Publisher’s Description: The explosive growth of Pentecostalism has radically transformed Latin America’s religious landscape within the last half century or so. In a region where Catholicism reigned hegemonic for centuries, the expansion of Pentecostalism has now resulted in a situation of religious pluralism and competition, bearing much more resemblance to the United States than to the Iberian motherlands. Furthermore, the fierce competition from Pentecostal churches has inspired significant renewals of Latin American Catholicism, most notably the growth of a Catholic Charismatic movement. However, another and more recent source of religious pluralism and diversity in Latin America is an increasing pluralization and diversification of Pentecostalism itself and of the ways in which individual Pentecostals exercise their faith. By carefully exploring this diversification, the book at hand breaks new ground in the literature on Latin American Christianity. Particular attention is focused on new ways of being Pentecostal and on the consequences of recent transformations of Christianity for individuals, faith communities and societies.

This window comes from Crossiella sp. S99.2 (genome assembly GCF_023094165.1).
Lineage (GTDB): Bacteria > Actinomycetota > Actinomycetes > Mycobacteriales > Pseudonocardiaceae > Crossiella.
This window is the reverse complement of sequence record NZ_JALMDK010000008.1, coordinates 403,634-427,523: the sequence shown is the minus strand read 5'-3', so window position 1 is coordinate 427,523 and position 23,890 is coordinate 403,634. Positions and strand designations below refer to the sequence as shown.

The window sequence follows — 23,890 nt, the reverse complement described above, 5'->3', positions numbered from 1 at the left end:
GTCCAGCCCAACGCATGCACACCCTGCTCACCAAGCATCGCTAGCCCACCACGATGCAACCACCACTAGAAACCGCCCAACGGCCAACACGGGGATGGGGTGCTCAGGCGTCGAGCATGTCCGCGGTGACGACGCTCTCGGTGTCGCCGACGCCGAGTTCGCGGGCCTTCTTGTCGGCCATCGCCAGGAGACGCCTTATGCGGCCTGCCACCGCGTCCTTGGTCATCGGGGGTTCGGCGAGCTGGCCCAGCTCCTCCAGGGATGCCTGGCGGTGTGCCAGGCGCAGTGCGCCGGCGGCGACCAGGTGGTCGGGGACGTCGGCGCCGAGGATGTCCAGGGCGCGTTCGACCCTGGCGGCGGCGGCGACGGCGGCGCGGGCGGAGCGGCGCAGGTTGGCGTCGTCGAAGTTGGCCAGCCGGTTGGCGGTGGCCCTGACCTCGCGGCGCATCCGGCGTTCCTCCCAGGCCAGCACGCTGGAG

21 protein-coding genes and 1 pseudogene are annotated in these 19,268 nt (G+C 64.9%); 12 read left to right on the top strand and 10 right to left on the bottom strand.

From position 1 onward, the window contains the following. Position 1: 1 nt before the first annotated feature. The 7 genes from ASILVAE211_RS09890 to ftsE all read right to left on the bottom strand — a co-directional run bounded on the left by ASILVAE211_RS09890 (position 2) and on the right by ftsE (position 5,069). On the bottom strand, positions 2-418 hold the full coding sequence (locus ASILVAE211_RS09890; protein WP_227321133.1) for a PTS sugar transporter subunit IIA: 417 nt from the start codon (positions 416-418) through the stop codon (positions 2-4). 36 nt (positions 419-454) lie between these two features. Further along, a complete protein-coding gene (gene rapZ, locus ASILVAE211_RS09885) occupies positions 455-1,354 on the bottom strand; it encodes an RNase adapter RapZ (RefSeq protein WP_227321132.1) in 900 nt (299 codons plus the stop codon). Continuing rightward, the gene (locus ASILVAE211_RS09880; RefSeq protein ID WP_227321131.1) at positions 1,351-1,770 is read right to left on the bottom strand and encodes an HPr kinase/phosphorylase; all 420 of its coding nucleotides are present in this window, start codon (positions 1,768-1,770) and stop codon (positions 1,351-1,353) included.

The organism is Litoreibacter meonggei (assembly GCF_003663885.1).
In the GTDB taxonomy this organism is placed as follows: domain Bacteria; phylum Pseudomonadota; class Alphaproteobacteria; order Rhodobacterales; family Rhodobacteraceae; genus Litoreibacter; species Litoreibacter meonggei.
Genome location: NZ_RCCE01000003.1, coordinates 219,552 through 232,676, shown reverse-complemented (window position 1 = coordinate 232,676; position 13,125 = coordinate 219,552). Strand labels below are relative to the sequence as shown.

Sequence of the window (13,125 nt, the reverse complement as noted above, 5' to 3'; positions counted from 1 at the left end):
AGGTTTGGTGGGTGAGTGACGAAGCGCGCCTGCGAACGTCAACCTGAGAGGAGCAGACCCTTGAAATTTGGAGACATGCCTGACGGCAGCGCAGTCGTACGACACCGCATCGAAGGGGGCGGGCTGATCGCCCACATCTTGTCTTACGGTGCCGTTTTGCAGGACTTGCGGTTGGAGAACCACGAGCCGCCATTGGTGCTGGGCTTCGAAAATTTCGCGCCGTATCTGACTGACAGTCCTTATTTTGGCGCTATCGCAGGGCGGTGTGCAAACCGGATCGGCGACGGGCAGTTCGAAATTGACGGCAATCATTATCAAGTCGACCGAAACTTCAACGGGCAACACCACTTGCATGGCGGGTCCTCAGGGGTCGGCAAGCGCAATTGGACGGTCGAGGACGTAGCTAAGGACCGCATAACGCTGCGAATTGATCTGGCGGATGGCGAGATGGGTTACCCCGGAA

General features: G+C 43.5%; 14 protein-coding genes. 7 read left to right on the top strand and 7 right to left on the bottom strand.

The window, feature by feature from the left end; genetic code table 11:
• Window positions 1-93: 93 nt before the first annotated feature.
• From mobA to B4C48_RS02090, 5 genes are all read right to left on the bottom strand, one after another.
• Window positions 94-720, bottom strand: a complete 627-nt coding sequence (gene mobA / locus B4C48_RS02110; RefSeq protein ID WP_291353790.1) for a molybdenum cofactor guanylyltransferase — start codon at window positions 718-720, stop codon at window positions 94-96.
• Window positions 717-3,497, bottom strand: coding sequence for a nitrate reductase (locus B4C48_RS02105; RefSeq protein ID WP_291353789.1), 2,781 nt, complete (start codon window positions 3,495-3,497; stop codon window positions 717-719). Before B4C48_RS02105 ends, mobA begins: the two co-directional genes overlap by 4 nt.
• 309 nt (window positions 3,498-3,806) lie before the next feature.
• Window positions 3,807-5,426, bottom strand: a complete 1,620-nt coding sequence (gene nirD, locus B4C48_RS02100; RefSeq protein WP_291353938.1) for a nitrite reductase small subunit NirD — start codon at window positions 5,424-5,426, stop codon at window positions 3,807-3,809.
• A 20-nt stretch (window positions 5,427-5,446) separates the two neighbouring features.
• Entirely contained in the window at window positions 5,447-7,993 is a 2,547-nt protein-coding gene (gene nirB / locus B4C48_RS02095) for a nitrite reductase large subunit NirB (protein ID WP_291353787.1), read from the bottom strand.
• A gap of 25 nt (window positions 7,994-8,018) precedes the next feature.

More specifically, the chapters of the book look into certain transformations of Pentecostalism such as: theological renewals and new kinds of religious competition between Pentecostal churches; a growing political and civic engagement of Pentecostals; an observed de-institutionalization of Pentecostal religious life and the negotiation individual Pentecostal identities, composed of multiple intra- and extra-ecclesial points of identification; and the emergence of new generations of Pentecostals (children of Pentecostal parents), many of whom have higher levels of education and higher incomes than the previous generations within their churches. In addition, Catholic responses to Pentecostal competition are also addressed in several chapters of the book.